Liberty: A capital idea

Originally published June 10, 2007 in The Seattle Times

During a recent visit to Seattle, I encountered a young woman standing on a street corner demanding that President Bush take action to stop the genocide in Sudan. When I asked her if she thought Bush should send troops to the region as he did in Iraq, she responded with a blank stare. It was then that I realized she had not thought that far down the road. Although she wanted to use American power to stop genocide, she did not want to get her hands dirty accomplishing the task.

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The key to economic stimulus success

Originally published February 3, 2009 in The Washington Times

As the United States struggles through a recession, political leaders are hoping a "stimulus package" will save us. There is nothing wrong with the government trying to stabilize or even energize the economy. It is the reason we craft fiscal and monetary polices. The problem with most stimulus packages is that they usually don't work.

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The Coming Crisis in Citizenship

Originally published online in July 2007 at the Washington Policy Center

Thomas Jefferson was blunt when he talked about the role of education in a free society. He said, "If a nation expects to be ignorant and free in a state of civilization, it expects what never was and never will be." Because Americans, in general, accept Jefferson's admonition, we invest considerable time, effort, and money in our system of public education. In return, we hope that our schools will teach children the basic facts about our history, government and economic system, preparing the next generation to be good citizens.

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How To Fix the Coming Crisis in Citizenship

Originally published online in September 2007 at the Washington Policy Center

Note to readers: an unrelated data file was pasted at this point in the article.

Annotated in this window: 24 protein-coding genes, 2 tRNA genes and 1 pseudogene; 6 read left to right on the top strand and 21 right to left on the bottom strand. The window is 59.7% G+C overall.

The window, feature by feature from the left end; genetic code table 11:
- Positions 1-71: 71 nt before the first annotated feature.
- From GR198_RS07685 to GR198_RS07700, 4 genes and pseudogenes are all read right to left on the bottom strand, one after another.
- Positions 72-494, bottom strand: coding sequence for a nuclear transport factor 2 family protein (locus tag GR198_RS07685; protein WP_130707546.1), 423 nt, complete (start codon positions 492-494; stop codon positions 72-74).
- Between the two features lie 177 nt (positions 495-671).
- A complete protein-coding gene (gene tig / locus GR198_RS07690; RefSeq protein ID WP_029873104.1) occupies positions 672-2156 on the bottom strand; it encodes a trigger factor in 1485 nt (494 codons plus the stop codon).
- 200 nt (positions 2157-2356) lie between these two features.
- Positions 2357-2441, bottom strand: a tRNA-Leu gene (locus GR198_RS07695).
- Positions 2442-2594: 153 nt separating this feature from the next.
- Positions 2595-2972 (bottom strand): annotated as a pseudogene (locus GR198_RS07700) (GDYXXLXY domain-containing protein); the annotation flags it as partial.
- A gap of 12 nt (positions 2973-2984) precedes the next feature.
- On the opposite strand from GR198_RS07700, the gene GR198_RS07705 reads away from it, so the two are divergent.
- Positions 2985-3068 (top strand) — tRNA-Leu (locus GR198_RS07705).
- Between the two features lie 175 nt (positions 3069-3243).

As kids head back to school this week, parents and all of us concerned about education need to be aware of some disturbing trends in civic education at our nation's universities and colleges. Recently I wrote about a nationwide survey conducted by the Intercollegiate Studies Institute (ISI), in partnership with the University of Connecticut, of 14,000 college students from across the nation. The survey found that when college seniors were tested on four subjects - American history, government, foreign policy and economics - the average correct score was just over 50%.

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Understanding Tort Reform:   Strategic Actors, Public Policy, and Feedback Loops

Vol. 5 (2003) The Berkeley Electronic Press

This paper discusses the problems in the effective implementation of tort reform policy.
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Land Use Laws Create Unintended Consequences

Originally published November, 2006 through the Washington Policy Center

In the recent election, Initiative 933 - a proposal to compensate property owners for value lost to government regulations - failed, but the consequences created by burgeoning land-use regulations remain. Fears that Initiative 933's passage would inhibit the ability of local and state governments to maintain the rural areas in our state were one reason the initiative failed. Unfortunately, opponents of Initiative 933 failed to grasp the counterintuitive notion that, sometimes, laws designed to protect rural areas actually backfire and cause additional development.
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